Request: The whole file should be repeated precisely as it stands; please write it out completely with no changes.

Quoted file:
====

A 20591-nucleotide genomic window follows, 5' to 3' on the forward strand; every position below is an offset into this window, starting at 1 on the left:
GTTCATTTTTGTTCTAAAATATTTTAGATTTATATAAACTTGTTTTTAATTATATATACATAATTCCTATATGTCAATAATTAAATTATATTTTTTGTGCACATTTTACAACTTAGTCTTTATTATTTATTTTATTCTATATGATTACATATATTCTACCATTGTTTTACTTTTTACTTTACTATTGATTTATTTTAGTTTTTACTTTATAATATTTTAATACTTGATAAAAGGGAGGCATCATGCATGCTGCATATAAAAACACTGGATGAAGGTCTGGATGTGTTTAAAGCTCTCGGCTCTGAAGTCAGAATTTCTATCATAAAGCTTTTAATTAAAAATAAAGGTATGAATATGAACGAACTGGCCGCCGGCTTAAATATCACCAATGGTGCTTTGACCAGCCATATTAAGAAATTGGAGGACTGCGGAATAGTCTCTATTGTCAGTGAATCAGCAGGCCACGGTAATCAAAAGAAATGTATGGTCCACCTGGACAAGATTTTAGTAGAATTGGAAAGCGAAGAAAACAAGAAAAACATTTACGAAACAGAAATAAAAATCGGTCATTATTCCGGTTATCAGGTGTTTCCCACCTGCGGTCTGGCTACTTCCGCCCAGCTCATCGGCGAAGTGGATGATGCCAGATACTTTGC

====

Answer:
A 20591-nucleotide genomic window follows, 5' to 3' on the forward strand; every position below is an offset into this window, starting at 1 on the left:
GTTCATTTTTGTTCTAAAATATTTTAGATTTATATAAACTTGTTTTTAATTATATATACATAATTCCTATATGTCAATAATTAAATTATATTTTTTGTGCACATTTTACAACTTAGTCTTTATTATTTATTTTATTCTATATGATTACATATATTCTACCATTGTTTTACTTTTTACTTTACTATTGATTTATTTTAGTTTTTACTTTATAATATTTTAATACTTGATAAAAGGGAGGCATCATGCATGCTGCATATAAAAACACTGGATGAAGGTCTGGATGTGTTTAAAGCTCTCGGCTCTGAAGTCAGAATTTCTATCATAAAGCTTTTAATTAAAAATAAAGGTATGAATATGAACGAACTGGCCGCCGGCTTAAATATCACCAATGGTGCTTTGACCAGCCATATTAAGAAATTGGAGGACTGCGGAATAGTCTCTATTGTCAGTGAATCAGCAGGCCACGGTAATCAAAAGAAATGTATGGTCCACCTGGACAAGATTTTAGTAGAATTGGAAAGCGAAGAAAACAAGAAAAACATTTACGAAACAGAAATAAAAATCGGTCATTATTCCGGTTATCAGGTGTTTCCCACCTGCGGTCTGGCTACTTCCGCCCAGCTCATCGGCGAAGTGGATGATGCCAGATACTTTGC